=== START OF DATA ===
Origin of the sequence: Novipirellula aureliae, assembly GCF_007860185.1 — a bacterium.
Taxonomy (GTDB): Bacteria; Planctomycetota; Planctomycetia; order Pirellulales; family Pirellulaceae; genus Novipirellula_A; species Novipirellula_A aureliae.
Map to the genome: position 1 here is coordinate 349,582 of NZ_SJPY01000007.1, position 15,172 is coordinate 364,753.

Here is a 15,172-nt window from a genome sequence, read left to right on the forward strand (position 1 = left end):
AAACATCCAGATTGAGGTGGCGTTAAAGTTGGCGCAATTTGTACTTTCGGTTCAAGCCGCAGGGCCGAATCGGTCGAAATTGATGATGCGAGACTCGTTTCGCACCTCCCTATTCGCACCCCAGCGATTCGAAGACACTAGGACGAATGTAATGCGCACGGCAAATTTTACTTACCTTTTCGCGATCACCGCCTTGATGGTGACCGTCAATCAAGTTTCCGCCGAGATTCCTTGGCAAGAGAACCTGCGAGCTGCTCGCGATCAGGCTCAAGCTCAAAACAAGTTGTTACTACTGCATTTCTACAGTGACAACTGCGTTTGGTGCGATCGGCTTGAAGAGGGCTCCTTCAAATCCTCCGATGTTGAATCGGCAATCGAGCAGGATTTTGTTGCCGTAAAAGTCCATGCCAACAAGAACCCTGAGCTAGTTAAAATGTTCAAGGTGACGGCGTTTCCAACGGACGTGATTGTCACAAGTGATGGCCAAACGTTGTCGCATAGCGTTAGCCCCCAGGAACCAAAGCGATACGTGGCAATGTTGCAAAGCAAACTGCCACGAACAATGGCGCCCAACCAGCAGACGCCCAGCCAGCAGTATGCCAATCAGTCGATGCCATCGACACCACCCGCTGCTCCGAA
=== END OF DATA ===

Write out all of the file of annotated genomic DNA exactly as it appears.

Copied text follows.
Origin of the sequence: Novipirellula aureliae, assembly GCF_007860185.1 — a bacterium.
Taxonomy (GTDB): Bacteria; Planctomycetota; Planctomycetia; order Pirellulales; family Pirellulaceae; genus Novipirellula_A; species Novipirellula_A aureliae.
Map to the genome: position 1 here is coordinate 349,582 of NZ_SJPY01000007.1, position 15,172 is coordinate 364,753.

Here is a 15,172-nt window from a genome sequence, read left to right on the forward strand (position 1 = left end):
AAACATCCAGATTGAGGTGGCGTTAAAGTTGGCGCAATTTGTACTTTCGGTTCAAGCCGCAGGGCCGAATCGGTCGAAATTGATGATGCGAGACTCGTTTCGCACCTCCCTATTCGCACCCCAGCGATTCGAAGACACTAGGACGAATGTAATGCGCACGGCAAATTTTACTTACCTTTTCGCGATCACCGCCTTGATGGTGACCGTCAATCAAGTTTCCGCCGAGATTCCTTGGCAAGAGAACCTGCGAGCTGCTCGCGATCAGGCTCAAGCTCAAAACAAGTTGTTACTACTGCATTTCTACAGTGACAACTGCGTTTGGTGCGATCGGCTTGAAGAGGGCTCCTTCAAATCCTCCGATGTTGAATCGGCAATCGAGCAGGATTTTGTTGCCGTAAAAGTCCATGCCAACAAGAACCCTGAGCTAGTTAAAATGTTCAAGGTGACGGCGTTTCCAACGGACGTGATTGTCACAAGTGATGGCCAAACGTTGTCGCATAGCGTTAGCCCCCAGGAACCAAAGCGATACGTGGCAATGTTGCAAAGCAAACTGCCACGAACAATGGCGCCCAACCAGCAGACGCCCAGCCAGCAGTATGCCAATCAGTCGATGCCATCGACACCACCCGCTGCTCCGAA